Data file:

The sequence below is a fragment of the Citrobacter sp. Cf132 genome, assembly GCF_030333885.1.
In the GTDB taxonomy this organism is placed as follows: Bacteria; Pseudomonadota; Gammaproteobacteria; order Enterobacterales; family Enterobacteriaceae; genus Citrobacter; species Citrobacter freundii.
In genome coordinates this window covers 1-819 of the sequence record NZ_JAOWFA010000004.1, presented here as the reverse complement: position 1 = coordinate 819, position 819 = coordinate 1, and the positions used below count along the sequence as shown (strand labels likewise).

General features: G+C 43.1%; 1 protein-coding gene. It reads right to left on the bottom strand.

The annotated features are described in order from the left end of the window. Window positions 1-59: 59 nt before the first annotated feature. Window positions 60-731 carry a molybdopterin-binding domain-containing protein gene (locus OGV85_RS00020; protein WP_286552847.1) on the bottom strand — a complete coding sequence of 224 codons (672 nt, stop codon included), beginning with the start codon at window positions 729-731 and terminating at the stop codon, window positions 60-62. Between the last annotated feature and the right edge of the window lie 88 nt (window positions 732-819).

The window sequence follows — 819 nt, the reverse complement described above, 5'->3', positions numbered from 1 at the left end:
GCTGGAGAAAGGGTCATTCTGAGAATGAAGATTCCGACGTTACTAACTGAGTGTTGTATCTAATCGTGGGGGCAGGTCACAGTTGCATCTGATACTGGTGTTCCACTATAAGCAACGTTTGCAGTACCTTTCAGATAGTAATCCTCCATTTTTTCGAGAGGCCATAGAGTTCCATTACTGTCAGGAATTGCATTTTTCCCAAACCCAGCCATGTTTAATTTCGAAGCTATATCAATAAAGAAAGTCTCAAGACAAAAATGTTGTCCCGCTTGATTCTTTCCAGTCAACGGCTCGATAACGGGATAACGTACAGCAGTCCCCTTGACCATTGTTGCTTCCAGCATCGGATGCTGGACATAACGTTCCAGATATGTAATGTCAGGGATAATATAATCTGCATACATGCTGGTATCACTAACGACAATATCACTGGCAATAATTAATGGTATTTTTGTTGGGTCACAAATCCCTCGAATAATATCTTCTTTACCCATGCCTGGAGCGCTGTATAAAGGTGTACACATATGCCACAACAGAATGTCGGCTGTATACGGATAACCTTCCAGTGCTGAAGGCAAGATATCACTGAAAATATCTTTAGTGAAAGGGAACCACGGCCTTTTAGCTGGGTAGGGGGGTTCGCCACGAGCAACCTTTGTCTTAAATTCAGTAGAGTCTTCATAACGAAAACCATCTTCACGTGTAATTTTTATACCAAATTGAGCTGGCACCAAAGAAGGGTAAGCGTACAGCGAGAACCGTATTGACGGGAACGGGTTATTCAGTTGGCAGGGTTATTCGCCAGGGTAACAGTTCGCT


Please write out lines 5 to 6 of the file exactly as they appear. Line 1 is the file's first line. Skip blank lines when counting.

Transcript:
The annotated features are described in order from the left end of the window. Window positions 1-59: 59 nt before the first annotated feature. Window positions 60-731 carry a molybdopterin-binding domain-containing protein gene (locus OGV85_RS00020; protein WP_286552847.1) on the bottom strand — a complete coding sequence of 224 codons (672 nt, stop codon included), beginning with the start codon at window positions 729-731 and terminating at the stop codon, window positions 60-62. Between the last annotated feature and the right edge of the window lie 88 nt (window positions 732-819).

The window sequence follows — 819 nt, the reverse complement described above, 5'->3', positions numbered from 1 at the left end: